Last night I was listening to Paul Lewis playing Haydn, Brahms & Beethoven, which formed the BBC Radio 3 evening concert on Tuesday May 5 (a re-run of a live broadcast from October 15, Royal Festival Hall).
Nothing remarkable in that you might be thinking, and you’d be right, save October 15 is significant for me, for with fifteen minutes to go before the relay I had a fall at home. Nothing broken, but I was a prisoner to the floor (my dodgy right hip prevented me getting up and probably caused me to be there in the first place) and the kitchen radio was tuned to the wrong station, so I missed Lewis’s recital. Many hours passed in the company of Radio 4 and the World Service.
That fall started a chain of events that soon found me in one hospital for observation then another for physiotherapy, then home for Christmas, all the while awaiting a date for hip-replacement surgery (I had seen the surgeon months earlier for a preliminary consultatiion), and occasionally wondering how Lewis’s recital went – when you are denied something looked forward to it tends to hang around in one’s consciousness.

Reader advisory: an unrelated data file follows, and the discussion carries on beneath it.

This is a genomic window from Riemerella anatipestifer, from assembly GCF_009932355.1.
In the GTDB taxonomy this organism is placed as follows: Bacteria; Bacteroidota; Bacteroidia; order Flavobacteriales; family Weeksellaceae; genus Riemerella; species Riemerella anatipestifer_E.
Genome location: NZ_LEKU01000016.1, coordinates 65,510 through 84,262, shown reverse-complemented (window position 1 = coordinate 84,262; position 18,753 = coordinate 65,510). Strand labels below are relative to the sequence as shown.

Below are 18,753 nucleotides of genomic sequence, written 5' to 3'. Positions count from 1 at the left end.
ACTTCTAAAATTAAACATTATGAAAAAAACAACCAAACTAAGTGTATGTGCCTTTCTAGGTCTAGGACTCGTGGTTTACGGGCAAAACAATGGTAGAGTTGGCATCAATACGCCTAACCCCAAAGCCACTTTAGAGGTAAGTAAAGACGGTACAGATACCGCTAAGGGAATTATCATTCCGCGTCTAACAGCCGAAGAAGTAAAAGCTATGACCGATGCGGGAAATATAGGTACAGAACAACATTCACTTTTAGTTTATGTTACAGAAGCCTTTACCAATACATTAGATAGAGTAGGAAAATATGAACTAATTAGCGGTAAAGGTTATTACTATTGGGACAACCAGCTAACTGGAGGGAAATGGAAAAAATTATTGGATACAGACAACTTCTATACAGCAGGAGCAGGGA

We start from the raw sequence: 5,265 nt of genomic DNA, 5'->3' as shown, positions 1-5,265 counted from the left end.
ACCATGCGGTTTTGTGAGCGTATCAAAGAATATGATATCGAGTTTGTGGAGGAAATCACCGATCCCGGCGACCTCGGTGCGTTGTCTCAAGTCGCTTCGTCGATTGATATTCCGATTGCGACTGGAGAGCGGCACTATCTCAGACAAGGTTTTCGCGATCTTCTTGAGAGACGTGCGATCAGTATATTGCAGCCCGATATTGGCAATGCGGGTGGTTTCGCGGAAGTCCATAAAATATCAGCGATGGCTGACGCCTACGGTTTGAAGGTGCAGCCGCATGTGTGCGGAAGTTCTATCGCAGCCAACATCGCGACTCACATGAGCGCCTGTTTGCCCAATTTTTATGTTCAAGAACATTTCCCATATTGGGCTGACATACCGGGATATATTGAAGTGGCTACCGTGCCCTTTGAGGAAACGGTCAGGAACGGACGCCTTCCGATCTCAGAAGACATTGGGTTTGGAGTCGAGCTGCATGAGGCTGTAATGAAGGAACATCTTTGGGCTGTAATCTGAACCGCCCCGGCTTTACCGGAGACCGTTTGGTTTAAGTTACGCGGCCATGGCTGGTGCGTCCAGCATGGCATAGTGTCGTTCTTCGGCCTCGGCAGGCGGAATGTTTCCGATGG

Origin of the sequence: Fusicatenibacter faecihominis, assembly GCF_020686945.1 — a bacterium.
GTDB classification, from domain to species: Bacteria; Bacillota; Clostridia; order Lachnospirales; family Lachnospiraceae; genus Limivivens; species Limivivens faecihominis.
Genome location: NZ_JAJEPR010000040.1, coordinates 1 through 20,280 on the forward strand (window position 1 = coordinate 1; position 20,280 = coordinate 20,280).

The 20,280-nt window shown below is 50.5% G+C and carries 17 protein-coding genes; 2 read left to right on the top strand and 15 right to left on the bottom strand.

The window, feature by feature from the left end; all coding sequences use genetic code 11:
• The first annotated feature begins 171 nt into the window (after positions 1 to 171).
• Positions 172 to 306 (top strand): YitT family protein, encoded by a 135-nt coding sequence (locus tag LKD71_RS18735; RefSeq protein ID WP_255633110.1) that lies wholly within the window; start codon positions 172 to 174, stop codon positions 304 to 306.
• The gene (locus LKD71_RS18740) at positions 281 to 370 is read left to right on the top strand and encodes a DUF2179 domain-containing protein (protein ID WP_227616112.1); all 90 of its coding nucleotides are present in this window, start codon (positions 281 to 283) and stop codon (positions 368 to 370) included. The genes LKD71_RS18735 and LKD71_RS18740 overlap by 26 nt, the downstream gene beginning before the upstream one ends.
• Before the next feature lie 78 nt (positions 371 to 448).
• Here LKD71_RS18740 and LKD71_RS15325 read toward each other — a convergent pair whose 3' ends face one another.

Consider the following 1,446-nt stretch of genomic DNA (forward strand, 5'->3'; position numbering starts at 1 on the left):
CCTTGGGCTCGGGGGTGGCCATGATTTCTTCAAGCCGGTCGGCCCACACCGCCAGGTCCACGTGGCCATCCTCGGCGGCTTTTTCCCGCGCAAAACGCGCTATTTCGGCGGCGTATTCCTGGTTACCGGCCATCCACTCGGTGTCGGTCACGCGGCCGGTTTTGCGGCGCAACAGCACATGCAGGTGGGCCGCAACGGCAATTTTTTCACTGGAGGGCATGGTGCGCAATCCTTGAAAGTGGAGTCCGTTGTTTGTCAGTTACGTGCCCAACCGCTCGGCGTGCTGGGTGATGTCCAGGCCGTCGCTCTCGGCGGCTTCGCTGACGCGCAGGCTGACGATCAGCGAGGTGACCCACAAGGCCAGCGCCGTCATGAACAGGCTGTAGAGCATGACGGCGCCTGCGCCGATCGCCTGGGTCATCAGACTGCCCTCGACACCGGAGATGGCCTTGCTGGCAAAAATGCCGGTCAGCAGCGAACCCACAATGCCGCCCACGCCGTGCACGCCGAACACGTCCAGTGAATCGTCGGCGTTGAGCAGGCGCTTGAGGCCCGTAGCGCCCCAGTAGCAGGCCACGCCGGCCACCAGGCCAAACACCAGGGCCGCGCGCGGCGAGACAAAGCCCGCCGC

Anyway a date finally arrived for the operation, and if the appointment got moved a couple of times, it did go ahead – and I still think it a god-given wonder that I was out of the surgery just in time to hear Beethoven’s Missa solemnis, of all great works, on Radio 3 live from the Barbican conducted by Donald Runnicles, March 4. Despite a portable radio and a low volume, It was inspiring.
That was in the days when we had concerts. The irony is this, that without the Covid-19 pandemic Radio 3 would not currently be trawling its archives in order to fill the concert brief of its schedules and Lewis’s recital would remain to me as Lost; as it is it’s now Found.
I have no comment to make on what I heard from Lewis (I wasn’t listening in order to write it up, but if I did it would be positive), more to say that it is ticked-off the list. Anyway, Alexander Hall reviewed Lewis’s evening for Classical Source, and Peter Reed covered the Missa: